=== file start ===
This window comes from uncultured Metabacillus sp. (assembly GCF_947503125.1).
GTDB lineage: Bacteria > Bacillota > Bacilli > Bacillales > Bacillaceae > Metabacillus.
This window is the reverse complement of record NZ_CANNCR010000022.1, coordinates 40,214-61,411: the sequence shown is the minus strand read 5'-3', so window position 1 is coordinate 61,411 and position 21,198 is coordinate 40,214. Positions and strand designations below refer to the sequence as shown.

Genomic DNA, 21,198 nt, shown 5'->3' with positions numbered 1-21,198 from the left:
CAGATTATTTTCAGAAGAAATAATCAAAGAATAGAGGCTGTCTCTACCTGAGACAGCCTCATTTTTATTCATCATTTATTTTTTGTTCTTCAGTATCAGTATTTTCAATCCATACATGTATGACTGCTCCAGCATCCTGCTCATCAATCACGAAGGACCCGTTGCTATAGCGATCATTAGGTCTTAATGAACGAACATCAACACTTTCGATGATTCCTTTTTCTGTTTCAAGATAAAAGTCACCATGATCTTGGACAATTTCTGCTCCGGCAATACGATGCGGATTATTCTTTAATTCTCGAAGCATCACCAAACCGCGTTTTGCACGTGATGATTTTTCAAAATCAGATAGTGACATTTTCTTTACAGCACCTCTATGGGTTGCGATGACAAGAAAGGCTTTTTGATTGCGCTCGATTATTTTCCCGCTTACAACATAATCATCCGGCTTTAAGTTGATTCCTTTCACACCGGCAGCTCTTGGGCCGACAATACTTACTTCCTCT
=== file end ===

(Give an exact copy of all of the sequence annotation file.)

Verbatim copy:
This window comes from uncultured Metabacillus sp. (assembly GCF_947503125.1).
GTDB lineage: Bacteria > Bacillota > Bacilli > Bacillales > Bacillaceae > Metabacillus.
This window is the reverse complement of record NZ_CANNCR010000022.1, coordinates 40,214-61,411: the sequence shown is the minus strand read 5'-3', so window position 1 is coordinate 61,411 and position 21,198 is coordinate 40,214. Positions and strand designations below refer to the sequence as shown.

Genomic DNA, 21,198 nt, shown 5'->3' with positions numbered 1-21,198 from the left:
CAGATTATTTTCAGAAGAAATAATCAAAGAATAGAGGCTGTCTCTACCTGAGACAGCCTCATTTTTATTCATCATTTATTTTTTGTTCTTCAGTATCAGTATTTTCAATCCATACATGTATGACTGCTCCAGCATCCTGCTCATCAATCACGAAGGACCCGTTGCTATAGCGATCATTAGGTCTTAATGAACGAACATCAACACTTTCGATGATTCCTTTTTCTGTTTCAAGATAAAAGTCACCATGATCTTGGACAATTTCTGCTCCGGCAATACGATGCGGATTATTCTTTAATTCTCGAAGCATCACCAAACCGCGTTTTGCACGTGATGATTTTTCAAAATCAGATAGTGACATTTTCTTTACAGCACCTCTATGGGTTGCGATGACAAGAAAGGCTTTTTGATTGCGCTCGATTATTTTCCCGCTTACAACATAATCATCCGGCTTTAAGTTGATTCCTTTCACACCGGCAGCTCTTGGGCCGACAATACTTACTTCCTCT